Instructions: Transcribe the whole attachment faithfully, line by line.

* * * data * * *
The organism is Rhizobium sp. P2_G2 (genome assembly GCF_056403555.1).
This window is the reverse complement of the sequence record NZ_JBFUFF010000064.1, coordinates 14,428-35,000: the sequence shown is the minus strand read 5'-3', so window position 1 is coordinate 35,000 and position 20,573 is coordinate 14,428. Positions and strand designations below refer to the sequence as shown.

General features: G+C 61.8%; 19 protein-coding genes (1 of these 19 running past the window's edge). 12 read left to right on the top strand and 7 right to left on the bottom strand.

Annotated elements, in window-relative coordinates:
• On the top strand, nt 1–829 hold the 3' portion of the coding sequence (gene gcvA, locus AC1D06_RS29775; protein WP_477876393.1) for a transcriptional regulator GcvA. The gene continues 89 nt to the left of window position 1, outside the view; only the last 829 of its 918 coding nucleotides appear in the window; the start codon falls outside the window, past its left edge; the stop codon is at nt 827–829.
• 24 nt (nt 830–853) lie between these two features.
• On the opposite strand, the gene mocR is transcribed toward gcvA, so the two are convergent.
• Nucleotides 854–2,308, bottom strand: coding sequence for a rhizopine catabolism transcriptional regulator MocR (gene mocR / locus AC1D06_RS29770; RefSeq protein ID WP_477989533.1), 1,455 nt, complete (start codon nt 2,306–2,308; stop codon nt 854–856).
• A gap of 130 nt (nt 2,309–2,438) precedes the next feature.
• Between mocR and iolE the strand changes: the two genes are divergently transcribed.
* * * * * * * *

The organism is Rhizobium sp. P2_G2 (genome assembly GCF_056403555.1).
This window is the reverse complement of the sequence record NZ_JBFUFF010000064.1, coordinates 14,428-35,000: the sequence shown is the minus strand read 5'-3', so window position 1 is coordinate 35,000 and position 20,573 is coordinate 14,428. Positions and strand designations below refer to the sequence as shown.

General features: G+C 61.8%; 19 protein-coding genes (1 of these 19 running past the window's edge). 12 read left to right on the top strand and 7 right to left on the bottom strand.

Annotated elements, in window-relative coordinates:
• On the top strand, nt 1–829 hold the 3' portion of the coding sequence (gene gcvA, locus AC1D06_RS29775; protein WP_477876393.1) for a transcriptional regulator GcvA. The gene continues 89 nt to the left of window position 1, outside the view; only the last 829 of its 918 coding nucleotides appear in the window; the start codon falls outside the window, past its left edge; the stop codon is at nt 827–829.
• 24 nt (nt 830–853) lie between these two features.
• On the opposite strand, the gene mocR is transcribed toward gcvA, so the two are convergent.
• Nucleotides 854–2,308, bottom strand: coding sequence for a rhizopine catabolism transcriptional regulator MocR (gene mocR / locus AC1D06_RS29770; RefSeq protein ID WP_477989533.1), 1,455 nt, complete (start codon nt 2,306–2,308; stop codon nt 854–856).
• A gap of 130 nt (nt 2,309–2,438) precedes the next feature.
• Between mocR and iolE the strand changes: the two genes are divergently transcribed.